$\left\{\begin{array}{c}{D}_{{0}^{+}}^{\alpha }u\left(t\right)=f\left(t,u\left(t\right),\left(Su\right)\left(t\right),\left(Hu\right)\left(t\right)\right),\phantom{\rule{1em}{0ex}}t\in \left(0,\mathrm{\infty }\right),\hfill \\ {lim}_{t\to 0}{t}^{2-\alpha }u\left(t\right)=a,\phantom{\rule{1em}{0ex}}\phantom{\rule{1em}{0ex}}{lim}_{t\to 0}{D}_{{0}^{+}}^{\alpha -1}u\left(t\right)=b,\hfill \end{array}$
(2)

where $S,H:\left(0,\mathrm{\infty }\right)×\left(0,\mathrm{\infty }\right)\to \left[0,\mathrm{\infty }\right)$,

$\left(Su\right)\left(t\right)={\int }_{0}^{t}K\left(t,s\right)u\left(s\right)\phantom{\rule{0.2em}{0ex}}ds,\phantom{\rule{2em}{0ex}}\left(Hu\right)\left(t\right)={\int }_{0}^{\mathrm{\infty }}H\left(t,s\right)u\left(s\right)\phantom{\rule{0.2em}{0ex}}ds.$

The rest of the article is organized as follows: in Section 2, we shall recall certain results from the theory of the continuous fractional calculus. In Section 3, we shall provide some conditions, under which problem (1) has at least one positive solution. In Section 4, by suitable conditions, we will prove that problem (2) has at least one positive solution. Finally, in Section 5, we shall provide two numerical examples, which shall explicate the applicability of our results.

## 2 Preliminaries

In this section, we present some notations and preliminary lemmas that will be used in the proofs of the main results.

Definition 1 Let X be a real Banach space. A non-empty closed set $P\subset X$ is called a cone of X if it satisfies the following conditions:

1. (1)

$x\in P$, $\mu \ge 0$, implies $\mu x\in P$, and

2. (2)

$x\in P$, $-x\in P$, implies $x=0$.

Definition 2 [8, 10]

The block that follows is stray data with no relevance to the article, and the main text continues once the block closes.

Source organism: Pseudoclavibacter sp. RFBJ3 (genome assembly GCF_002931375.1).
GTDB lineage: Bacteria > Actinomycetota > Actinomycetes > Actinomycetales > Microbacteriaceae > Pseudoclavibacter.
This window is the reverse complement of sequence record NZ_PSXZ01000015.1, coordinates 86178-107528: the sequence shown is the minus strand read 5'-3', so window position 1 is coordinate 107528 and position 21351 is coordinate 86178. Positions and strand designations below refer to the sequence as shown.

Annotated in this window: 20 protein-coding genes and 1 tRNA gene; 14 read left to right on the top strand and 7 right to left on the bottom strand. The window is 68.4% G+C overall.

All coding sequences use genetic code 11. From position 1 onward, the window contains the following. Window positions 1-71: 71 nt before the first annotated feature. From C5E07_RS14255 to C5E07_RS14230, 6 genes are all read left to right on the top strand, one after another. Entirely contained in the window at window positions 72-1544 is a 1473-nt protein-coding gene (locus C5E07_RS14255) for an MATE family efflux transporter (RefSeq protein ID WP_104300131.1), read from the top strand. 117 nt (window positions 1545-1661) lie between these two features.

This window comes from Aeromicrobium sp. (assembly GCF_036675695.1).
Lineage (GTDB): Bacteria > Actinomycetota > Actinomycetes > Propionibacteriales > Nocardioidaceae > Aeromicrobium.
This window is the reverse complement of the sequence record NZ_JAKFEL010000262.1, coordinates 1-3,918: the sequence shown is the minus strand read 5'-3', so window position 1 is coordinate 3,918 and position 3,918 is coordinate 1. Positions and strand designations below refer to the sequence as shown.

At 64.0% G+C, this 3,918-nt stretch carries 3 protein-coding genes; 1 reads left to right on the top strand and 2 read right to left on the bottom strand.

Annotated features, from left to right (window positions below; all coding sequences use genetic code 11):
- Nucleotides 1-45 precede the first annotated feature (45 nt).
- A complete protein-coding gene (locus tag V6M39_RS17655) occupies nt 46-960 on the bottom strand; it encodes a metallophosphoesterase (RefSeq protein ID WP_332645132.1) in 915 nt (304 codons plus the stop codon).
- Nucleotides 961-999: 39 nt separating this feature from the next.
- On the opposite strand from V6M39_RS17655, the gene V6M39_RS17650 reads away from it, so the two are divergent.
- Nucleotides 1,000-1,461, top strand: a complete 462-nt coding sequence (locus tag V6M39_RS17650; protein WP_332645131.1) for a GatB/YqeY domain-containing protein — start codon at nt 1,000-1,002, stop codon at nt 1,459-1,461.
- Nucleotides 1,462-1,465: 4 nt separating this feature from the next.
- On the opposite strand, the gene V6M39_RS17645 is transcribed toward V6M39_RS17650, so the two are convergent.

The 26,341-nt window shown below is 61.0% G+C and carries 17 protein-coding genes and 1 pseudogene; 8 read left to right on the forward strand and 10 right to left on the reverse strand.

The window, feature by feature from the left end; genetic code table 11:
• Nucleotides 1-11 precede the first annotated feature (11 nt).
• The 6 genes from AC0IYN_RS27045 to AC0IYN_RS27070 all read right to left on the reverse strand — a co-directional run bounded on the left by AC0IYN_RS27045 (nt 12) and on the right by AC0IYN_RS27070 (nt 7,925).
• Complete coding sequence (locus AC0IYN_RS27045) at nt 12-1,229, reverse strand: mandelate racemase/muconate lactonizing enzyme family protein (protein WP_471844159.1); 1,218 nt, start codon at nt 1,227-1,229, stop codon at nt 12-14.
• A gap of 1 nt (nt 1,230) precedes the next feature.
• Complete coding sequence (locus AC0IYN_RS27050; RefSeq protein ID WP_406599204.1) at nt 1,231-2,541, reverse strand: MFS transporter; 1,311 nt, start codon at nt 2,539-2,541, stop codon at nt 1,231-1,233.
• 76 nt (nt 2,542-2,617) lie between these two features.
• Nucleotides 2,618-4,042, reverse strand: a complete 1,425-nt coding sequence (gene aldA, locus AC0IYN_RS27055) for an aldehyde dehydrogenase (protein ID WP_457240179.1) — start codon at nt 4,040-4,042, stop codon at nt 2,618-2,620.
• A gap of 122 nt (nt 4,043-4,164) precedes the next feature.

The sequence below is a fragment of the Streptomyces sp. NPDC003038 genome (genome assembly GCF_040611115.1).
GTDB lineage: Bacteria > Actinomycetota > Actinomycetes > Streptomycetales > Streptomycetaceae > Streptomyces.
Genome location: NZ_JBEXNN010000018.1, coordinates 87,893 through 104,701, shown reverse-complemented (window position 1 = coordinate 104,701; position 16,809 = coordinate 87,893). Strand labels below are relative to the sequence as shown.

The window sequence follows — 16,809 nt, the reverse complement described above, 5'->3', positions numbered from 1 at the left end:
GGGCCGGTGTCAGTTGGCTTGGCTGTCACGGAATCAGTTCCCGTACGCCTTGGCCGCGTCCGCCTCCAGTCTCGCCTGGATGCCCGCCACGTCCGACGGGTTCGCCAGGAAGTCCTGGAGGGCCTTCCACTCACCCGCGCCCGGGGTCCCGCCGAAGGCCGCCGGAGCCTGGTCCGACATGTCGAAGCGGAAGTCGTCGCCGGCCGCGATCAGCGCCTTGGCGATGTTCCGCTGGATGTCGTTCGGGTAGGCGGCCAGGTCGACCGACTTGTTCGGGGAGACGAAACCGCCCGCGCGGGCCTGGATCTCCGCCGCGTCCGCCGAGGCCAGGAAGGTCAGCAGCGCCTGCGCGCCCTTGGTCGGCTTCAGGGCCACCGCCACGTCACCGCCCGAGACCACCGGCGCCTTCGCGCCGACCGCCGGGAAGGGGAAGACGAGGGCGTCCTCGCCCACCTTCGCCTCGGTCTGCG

The Riemann-Liouville fractional integral operator of order $\alpha >0$ of function $f\in {L}^{1}\left({\mathbb{R}}^{+}\right)$ is defined as

${I}_{{0}^{+}}^{\alpha }f\left(t\right)=\frac{1}{\mathrm{\Gamma }\left(\alpha \right)}{\int }_{0}^{t}{\left(t-s\right)}^{\alpha -1}f\left(s\right)\phantom{\rule{0.2em}{0ex}}ds,$

where $\mathrm{\Gamma }\left(\cdot \right)$ is the Euler gamma function.

Definition 3 [8, 10]

The Riemann-Liouville fractional derivative of order $\alpha >0$ of a continuous function $f:\left(0,\mathrm{\infty }\right)\to \mathbb{R}$ is defined as

${D}_{{0}^{+}}^{\alpha }f\left(t\right)=\frac{1}{\mathrm{\Gamma }\left(n-\alpha \right)}{\left(\frac{d}{dt}\right)}^{n}{\int }_{0}^{t}{\left(t-s\right)}^{n-\alpha -1}f\left(s\right)\phantom{\rule{0.2em}{0ex}}ds,$

where $n=\left[\alpha \right]+1$.

Lemma 1 [9]

The equality ${D}_{{0}^{+}}^{\gamma }{I}_{{0}^{+}}^{\gamma }f\left(t\right)=f\left(t\right)$, $\gamma >0$ holds for $f\in {L}^{1}\left(0,1\right)$.

Lemma 2 [9]

Let $\alpha >0$, then the differential equation

${D}_{{0}^{+}}^{\alpha }u=0$

has a unique solution $u\left(t\right)={c}_{1}{t}^{\alpha -1}+{c}_{2}{t}^{\alpha -2}+\cdots +{c}_{n}{t}^{\alpha -n}$, ${c}_{i}\in \mathbb{R}$, $i=1,\dots ,n$, where $n-1<\alpha \le n$.

Lemma 3 [9]

Let $\alpha >0$, then the following equality holds for $u\in {L}^{1}\left(0,1\right)$, ${D}_{{0}^{+}}^{\alpha }u\in {L}^{1}\left(0,1\right)$;

${I}_{{0}^{+}}^{\alpha }{D}_{{0}^{+}}^{\alpha }u\left(t\right)=u\left(t\right)+{c}_{1}{t}^{\alpha -1}+{c}_{2}{t}^{\alpha -2}+\cdots +{c}_{n}{t}^{\alpha -n},$

${c}_{i}\in \mathbb{R}$, $i=1,\dots ,n$, where $n-1<\alpha \le n$.

## 3 Existence solution of problem (1)

In this section, we study the existence and uniqueness of solutions of (1). To prove the main result, we need the following definitions and a preliminary lemma.

Let $C\left(0,\mathrm{\infty }\right)$ be the set of all continuous functions on $\left(0,\mathrm{\infty }\right)$. Choose $\sigma >-1$ and

For $u\in X$, define the norm by

${\parallel u\parallel }_{X}:=\underset{t\in \left(0,\mathrm{\infty }\right)}{sup}\left(\frac{{t}^{2-\alpha }}{1+{t}^{\sigma +2}}|u\left(t\right)|\right).$

It is easy to show that X is a real Banach space. We note that this Banach space can be equipped with a partial order given by

(3)

Define the classic metric given by